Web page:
Cobble v. 20/20 Communications, Inc. (TV1)
MEMORANDUM OPINION AND ORDER; the Court hereby GRANTS defendant's Motion to Stay Briefing and Adjudication of Plaintiff's Motion for Conditional Certification 78 . It is thus ORDERED that briefing and adjudication of p laintiff's Expedited Motion to Conditionally Certify Collective Action and Facilitate Notice to Potential Opt-in Plaintiffs 71 is STAYED until the Court rules on defendant's pending motions to dismiss or transfer venue 5 , 46 . Signed by Chief District Judge Thomas A. Varlan on 10/11/17. (ADA)
UNITED STATES DISTRICT COURT
EASTERN DISTRICT OF TENNESSEE
JAMES COBBLE, et al.,
20/20 COMMUNICATIONS, INC.,
MEMORANDUM OPINION AND ORDER
This civil action is before the Court on defendant’s Motion to Stay Briefing and
Adjudication of Plaintiff’s Motion for Conditional Certification [Doc. 78]. In this motion,
defendant moves the Court to stay briefing and adjudication of plaintiff James Cobble’s
Expedited Motion to Conditionally Certify Collective Action and Facilitate Notice to
Potential Opt-in Plaintiffs [Doc. 71], pending resolution of defendant’s motions to dismiss,
transfer venue, or transfer the opt-in claims [Docs. 5, 46]. Plaintiff responded in opposition
to defendant’s motion to stay [Doc. 83], and defendant filed a reply [Doc. 84]. After
carefully considering the matter, the Court will grant defendant’s motion to stay.
This case concerns allegations of unpaid overtime wages under the federal Fair
Labor Standards Act (the “FLSA”), 29 U.S.C. §§ 201–19. Plaintiff James Cobble seeks to
represent all similarly situated Field Sales Managers whom defendant employed in the past
three years to service its account with Samsung Electronics America, Inc., and to whom it
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allegedly failed to properly pay overtime wages [Doc. 1 ¶¶ 1–2]. Plaintiff1 originally filed
a demand for arbitration with the American Arbitration Association (“AAA”), seeking the
same relief [Doc. 6-1]. After that proceeding had remained pending for almost a year,
however, plaintiff withdrew his arbitration demand and filed a complaint for monetary,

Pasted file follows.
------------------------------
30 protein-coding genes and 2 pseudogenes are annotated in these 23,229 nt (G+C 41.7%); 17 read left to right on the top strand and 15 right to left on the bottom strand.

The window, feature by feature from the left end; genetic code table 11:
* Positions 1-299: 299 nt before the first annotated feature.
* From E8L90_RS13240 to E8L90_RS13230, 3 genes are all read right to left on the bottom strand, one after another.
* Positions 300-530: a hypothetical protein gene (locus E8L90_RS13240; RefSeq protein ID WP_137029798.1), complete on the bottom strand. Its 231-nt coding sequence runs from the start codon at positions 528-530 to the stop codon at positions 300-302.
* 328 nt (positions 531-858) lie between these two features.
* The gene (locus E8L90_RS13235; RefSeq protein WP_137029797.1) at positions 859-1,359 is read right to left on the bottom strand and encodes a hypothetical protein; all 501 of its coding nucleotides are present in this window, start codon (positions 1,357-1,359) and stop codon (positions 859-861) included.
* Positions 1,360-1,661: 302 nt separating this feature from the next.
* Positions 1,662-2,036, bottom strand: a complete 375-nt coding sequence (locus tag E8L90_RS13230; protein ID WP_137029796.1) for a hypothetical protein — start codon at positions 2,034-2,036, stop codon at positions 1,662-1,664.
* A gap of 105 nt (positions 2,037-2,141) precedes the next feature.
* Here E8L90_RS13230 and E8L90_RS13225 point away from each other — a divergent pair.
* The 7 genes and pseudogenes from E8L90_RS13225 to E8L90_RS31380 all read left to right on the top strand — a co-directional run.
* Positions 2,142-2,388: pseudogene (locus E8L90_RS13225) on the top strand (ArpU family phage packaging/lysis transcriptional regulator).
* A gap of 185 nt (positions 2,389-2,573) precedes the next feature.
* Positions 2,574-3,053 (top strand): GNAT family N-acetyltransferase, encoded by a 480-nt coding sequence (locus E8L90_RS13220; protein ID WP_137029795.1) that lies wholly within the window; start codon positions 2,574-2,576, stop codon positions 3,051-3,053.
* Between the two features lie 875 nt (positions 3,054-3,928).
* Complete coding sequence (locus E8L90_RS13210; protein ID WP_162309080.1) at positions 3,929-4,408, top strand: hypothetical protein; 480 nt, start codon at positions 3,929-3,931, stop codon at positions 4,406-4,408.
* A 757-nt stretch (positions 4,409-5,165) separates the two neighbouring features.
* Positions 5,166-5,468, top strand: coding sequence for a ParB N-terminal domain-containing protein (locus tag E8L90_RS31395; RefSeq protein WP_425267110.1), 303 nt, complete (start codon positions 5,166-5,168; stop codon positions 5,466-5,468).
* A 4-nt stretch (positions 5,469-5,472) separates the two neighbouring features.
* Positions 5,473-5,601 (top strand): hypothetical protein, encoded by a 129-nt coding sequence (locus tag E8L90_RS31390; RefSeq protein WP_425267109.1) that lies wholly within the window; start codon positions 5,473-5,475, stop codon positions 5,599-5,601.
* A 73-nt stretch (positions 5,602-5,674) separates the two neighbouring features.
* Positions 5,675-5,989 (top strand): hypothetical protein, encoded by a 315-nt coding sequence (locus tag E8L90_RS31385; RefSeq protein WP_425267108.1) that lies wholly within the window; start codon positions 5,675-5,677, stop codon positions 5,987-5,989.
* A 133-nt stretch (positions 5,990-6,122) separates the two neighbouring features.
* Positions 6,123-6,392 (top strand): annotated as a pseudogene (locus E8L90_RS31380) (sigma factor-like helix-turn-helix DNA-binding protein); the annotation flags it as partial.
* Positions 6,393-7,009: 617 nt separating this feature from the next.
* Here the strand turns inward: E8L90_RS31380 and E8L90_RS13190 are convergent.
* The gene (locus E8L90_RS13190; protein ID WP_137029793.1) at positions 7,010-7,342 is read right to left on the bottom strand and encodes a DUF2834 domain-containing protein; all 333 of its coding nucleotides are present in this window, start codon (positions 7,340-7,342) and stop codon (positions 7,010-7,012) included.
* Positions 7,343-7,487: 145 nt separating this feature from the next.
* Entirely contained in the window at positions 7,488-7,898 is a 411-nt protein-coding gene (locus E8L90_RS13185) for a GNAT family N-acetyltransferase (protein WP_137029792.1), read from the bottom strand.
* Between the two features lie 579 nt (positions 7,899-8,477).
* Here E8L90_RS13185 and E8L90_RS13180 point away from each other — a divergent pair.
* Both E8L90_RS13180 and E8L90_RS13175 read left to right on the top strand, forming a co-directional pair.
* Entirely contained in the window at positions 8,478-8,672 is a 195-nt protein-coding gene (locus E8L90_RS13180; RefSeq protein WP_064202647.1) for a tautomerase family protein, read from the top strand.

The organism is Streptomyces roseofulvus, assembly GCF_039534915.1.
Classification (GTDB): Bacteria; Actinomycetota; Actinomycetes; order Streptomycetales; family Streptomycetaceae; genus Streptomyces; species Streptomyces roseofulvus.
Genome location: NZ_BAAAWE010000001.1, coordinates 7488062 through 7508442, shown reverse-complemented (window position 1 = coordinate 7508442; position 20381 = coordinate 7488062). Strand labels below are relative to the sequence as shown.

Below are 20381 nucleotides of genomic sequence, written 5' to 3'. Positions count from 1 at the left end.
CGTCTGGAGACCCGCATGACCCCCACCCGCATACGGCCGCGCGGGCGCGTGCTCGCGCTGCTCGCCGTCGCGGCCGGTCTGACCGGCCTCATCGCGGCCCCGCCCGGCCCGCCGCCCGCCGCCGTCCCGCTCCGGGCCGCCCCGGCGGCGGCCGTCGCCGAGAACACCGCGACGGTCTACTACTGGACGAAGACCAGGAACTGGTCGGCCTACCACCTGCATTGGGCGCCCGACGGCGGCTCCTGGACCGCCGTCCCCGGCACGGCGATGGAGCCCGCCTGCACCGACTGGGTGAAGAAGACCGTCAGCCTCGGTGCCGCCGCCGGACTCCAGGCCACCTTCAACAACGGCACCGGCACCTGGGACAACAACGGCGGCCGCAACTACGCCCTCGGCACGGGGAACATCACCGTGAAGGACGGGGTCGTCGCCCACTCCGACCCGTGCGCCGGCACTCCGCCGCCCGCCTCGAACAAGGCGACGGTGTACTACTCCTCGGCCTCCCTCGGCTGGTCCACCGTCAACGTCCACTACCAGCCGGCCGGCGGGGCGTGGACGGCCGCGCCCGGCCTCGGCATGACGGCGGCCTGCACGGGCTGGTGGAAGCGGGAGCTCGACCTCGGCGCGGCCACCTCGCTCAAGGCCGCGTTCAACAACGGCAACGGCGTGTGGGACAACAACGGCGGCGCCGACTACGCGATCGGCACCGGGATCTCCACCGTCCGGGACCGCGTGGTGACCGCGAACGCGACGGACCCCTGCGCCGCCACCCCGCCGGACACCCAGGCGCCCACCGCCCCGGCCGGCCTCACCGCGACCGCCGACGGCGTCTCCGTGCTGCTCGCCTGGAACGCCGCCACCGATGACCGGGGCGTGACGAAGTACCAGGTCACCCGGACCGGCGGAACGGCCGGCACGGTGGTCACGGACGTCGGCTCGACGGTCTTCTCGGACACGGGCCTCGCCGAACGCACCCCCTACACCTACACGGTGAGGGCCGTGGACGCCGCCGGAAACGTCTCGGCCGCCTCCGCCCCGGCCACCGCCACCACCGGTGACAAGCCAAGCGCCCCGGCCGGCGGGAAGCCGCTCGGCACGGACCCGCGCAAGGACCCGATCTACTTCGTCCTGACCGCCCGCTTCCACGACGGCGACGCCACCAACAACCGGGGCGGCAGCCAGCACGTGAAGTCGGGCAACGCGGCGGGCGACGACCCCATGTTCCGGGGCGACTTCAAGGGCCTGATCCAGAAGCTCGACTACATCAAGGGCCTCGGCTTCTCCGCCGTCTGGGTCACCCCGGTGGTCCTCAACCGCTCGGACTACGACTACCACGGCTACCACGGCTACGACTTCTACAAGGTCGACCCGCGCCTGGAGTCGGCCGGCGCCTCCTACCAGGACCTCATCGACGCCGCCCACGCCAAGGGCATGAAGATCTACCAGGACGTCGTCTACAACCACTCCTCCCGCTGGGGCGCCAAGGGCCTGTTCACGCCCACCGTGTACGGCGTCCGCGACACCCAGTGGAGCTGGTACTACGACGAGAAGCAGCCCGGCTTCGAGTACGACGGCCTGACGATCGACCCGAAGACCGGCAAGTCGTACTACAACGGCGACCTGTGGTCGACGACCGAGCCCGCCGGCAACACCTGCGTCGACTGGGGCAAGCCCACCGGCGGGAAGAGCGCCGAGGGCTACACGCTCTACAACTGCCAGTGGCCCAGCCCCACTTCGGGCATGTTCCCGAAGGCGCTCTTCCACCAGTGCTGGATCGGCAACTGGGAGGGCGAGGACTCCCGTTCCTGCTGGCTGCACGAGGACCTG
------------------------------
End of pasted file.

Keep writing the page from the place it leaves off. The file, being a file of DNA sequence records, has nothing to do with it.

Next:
injunctive, and declaratory relief in this Court [Doc. 1]. The complaint asserts that
defendant employed hundreds of Field Sales Managers who worked over forty hours per
week yet did not receive sufficient overtime pay [Id. ¶¶ 28–29].
Defendant responded by moving the Court to dismiss plaintiff’s complaint and
compel arbitration or, in the alternative, to transfer this action to the United States District
Court for the Northern District of Texas [Doc. 5]. In support of this motion, defendant
asserted that, as a condition of employment, all Field Sales Managers had signed a Mutual
Arbitration Agreement (“MAA”), which required the parties to submit all non-excepted
disputes to arbitration and which contained a class action waiver [Doc. 6 pp. 2–3].
Defendant also noted that, even if no enforceable arbitration agreement existed, plaintiff’s
employment agreement contained a forum-selection clause fixing venue in Tarrant County,
Texas [Id. at 13]. Plaintiff responded that he never signed an MAA or forum-selection
clause, noting that defendant has been unable to produce the original, signed agreement
Although multiple other opt-in plaintiffs have now joined this action, the Court will refer
to plaintiff Cobble simply as “plaintiff” for the purpose of brevity.
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[Doc. 16 pp. 5–7].2 Moreover, plaintiff has argued that the MAA would be unenforceable
under controlling Sixth Circuit precedent to the extent it contains a class action waiver
[Doc. 83 p. 1 (citing NLRB v. Alt. Entm’t, Inc., 858 F.3d 393 (6th Cir. 2017))].
On July 3, 2017, defendant filed a motion to transfer the claims of all but one optin plaintiff to the Northern District of Texas on the ground that the Court lacks personal
jurisdiction over these claims [Doc. 46].3 Defendant later moved for a stay of discovery
pending a ruling on its motions to dismiss or transfer venue [Doc. 55]. Then, on August
18, 2017, plaintiff moved the Court to conditionally certify this matter as a collective action
and to order sending notice to potential opt-in plaintiffs, pursuant to 29 U.S.C. § 216(b)
[Doc. 71]. The Court referred these motions to Magistrate Judge Clifton L. Corker for his
consideration [Docs. 58, 76–77]. These motions remain pending before Magistrate Judge
Corker as of the date of entry of this opinion.
Finally, on August 31, 2017, defendant moved for a stay of briefing and adjudication
of plaintiff’s conditional certification motion [Doc. 78]. Defendant submits that, in the
interests of judicial economy and preservation of party resources, the Court should defer
ruling on plaintiff’s motion until it has ruled on defendant’s motions to dismiss or transfer
Defendant has explained that the original image of plaintiff’s electronic employment
agreement, which contained the MAA he executed, was lost after defendant’s business relationship
with its former onboarding-software vendor, Enwisen, ended [Doc. 6 p. 2 n.2]. Defendant asserts,
however, that it has produced uncontroverted evidence that plaintiff could not have completed the
hiring process without executing the agreement, given the nature of the onboarding software in